Champagne report 2014: Seizing the initiative

Price of success

champagne counter offensive ww1Nevertheless, change is already occurring to reduce the supply of cheap, generic Champagne, and this is due to market forces. With the price of grapes at its highest level ever (see box, right), it is now extremely compelling for growers to sell their raw material to the houses, and earn a guaranteed (and good) yearly income, rather than making wine and bottling Champagnes themselves, particularly if they don’t have a confirmed buyer for their produce.

“Growers have never sold such a high proportion of grapes to the negociants, and at such a high price,” records Phillipponnat, noting that in 1990, 41% of growers’ grapes were sold to the houses, and in 2012 it was 58%, up from 55% the year before. “This move is extremely positive: the growers are getting more money and the negoces are getting more grapes,” he adds. Indeed, it’s a situation that prompts Barillère to comment, “Today more than ever before the relationship between the growers and the houses is very professional, and it has to be as tight as possible with a clear objective: the sharing of the value between the growers and the negoces.” For this of course, the houses must continue to increase the shelf prices of Champagne in order to pay for the increasingly costly grapes.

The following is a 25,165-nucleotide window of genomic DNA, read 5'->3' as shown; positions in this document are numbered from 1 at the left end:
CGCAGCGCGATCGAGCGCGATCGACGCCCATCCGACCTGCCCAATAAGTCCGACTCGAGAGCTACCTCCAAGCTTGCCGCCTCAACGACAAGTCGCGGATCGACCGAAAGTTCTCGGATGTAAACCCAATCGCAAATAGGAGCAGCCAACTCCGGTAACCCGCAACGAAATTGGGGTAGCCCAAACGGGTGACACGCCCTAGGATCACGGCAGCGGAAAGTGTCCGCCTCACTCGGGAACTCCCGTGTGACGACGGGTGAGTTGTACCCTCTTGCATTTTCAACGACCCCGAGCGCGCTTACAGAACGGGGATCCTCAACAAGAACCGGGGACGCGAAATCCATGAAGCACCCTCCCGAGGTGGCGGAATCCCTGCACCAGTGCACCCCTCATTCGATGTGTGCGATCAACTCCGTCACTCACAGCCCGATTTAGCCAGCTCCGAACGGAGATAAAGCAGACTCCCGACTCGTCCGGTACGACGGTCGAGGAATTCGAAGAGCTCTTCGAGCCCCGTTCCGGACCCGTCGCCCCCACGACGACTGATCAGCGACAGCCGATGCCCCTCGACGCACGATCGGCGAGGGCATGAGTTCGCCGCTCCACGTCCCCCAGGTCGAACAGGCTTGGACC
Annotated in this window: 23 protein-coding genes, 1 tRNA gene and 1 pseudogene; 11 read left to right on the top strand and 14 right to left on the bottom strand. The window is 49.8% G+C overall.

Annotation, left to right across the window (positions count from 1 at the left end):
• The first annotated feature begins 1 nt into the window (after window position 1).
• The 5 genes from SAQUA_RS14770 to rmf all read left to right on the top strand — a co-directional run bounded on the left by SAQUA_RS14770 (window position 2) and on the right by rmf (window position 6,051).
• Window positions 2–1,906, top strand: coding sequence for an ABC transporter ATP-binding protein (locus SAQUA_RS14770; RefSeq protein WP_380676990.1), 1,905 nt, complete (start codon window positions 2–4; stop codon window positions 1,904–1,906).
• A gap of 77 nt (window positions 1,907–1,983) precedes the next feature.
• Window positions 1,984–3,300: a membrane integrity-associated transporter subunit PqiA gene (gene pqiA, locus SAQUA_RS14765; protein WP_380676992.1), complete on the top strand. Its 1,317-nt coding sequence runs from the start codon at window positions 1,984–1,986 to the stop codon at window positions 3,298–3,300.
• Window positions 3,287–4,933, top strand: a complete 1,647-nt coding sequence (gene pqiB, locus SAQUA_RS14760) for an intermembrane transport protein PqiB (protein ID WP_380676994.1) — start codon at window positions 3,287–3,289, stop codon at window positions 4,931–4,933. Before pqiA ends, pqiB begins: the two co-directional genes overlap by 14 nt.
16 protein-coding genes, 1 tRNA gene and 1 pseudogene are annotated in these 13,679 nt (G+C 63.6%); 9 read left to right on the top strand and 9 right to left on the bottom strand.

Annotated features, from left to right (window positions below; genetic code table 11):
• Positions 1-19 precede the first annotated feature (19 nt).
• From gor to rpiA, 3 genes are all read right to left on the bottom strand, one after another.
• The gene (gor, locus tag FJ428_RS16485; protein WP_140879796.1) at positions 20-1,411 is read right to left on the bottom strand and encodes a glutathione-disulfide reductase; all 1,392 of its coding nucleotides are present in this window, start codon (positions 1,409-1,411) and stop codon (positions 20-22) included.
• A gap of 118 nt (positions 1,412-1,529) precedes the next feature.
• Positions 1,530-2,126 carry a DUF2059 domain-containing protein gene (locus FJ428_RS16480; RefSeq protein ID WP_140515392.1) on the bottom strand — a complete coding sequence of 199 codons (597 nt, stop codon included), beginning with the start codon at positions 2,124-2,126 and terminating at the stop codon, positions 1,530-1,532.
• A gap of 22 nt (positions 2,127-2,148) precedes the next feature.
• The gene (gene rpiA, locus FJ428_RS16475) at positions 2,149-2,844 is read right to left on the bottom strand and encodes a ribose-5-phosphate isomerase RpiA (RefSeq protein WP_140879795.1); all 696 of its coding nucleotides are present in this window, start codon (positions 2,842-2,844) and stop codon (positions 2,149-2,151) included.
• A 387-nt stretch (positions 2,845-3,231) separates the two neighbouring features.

However, there are still people in the region who are supplying low-priced Champagne to the market, evident in the very cheap labels seen in UK and French supermarkets in the run up to Christmas. Much of such stock is sourced sur latte, disgorged, labelled and then immediately sold on in large quantities at low margins to major retailers. Rosset reports that the Champagne could be consumed just 10 days after disgorgement, in some cases.

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